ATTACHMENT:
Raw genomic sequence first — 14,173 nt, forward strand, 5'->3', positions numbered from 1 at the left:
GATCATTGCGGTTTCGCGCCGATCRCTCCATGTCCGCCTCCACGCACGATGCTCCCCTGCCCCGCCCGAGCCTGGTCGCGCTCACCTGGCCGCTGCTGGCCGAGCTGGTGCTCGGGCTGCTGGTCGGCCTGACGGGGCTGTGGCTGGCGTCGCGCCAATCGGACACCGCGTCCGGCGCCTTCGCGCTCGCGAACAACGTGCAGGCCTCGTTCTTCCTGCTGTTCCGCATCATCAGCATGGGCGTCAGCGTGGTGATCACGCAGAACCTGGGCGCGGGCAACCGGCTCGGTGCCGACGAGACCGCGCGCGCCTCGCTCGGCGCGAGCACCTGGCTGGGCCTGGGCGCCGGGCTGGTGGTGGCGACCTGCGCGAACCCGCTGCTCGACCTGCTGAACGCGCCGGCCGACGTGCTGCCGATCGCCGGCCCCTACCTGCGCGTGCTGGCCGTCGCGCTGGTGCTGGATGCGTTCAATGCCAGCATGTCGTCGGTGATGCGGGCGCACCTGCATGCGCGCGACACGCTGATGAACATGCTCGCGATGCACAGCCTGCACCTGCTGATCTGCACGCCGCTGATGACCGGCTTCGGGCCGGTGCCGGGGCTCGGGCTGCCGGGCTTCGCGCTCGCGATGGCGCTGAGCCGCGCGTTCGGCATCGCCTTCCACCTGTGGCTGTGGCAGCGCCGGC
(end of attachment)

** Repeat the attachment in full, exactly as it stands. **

Raw genomic sequence first — 14,173 nt, forward strand, 5'->3', positions numbered from 1 at the left:
GATCATTGCGGTTTCGCGCCGATCRCTCCATGTCCGCCTCCACGCACGATGCTCCCCTGCCCCGCCCGAGCCTGGTCGCGCTCACCTGGCCGCTGCTGGCCGAGCTGGTGCTCGGGCTGCTGGTCGGCCTGACGGGGCTGTGGCTGGCGTCGCGCCAATCGGACACCGCGTCCGGCGCCTTCGCGCTCGCGAACAACGTGCAGGCCTCGTTCTTCCTGCTGTTCCGCATCATCAGCATGGGCGTCAGCGTGGTGATCACGCAGAACCTGGGCGCGGGCAACCGGCTCGGTGCCGACGAGACCGCGCGCGCCTCGCTCGGCGCGAGCACCTGGCTGGGCCTGGGCGCCGGGCTGGTGGTGGCGACCTGCGCGAACCCGCTGCTCGACCTGCTGAACGCGCCGGCCGACGTGCTGCCGATCGCCGGCCCCTACCTGCGCGTGCTGGCCGTCGCGCTGGTGCTGGATGCGTTCAATGCCAGCATGTCGTCGGTGATGCGGGCGCACCTGCATGCGCGCGACACGCTGATGAACATGCTCGCGATGCACAGCCTGCACCTGCTGATCTGCACGCCGCTGATGACCGGCTTCGGGCCGGTGCCGGGGCTCGGGCTGCCGGGCTTCGCGCTCGCGATGGCGCTGAGCCGCGCGTTCGGCATCGCCTTCCACCTGTGGCTGTGGCAGCGCCGGC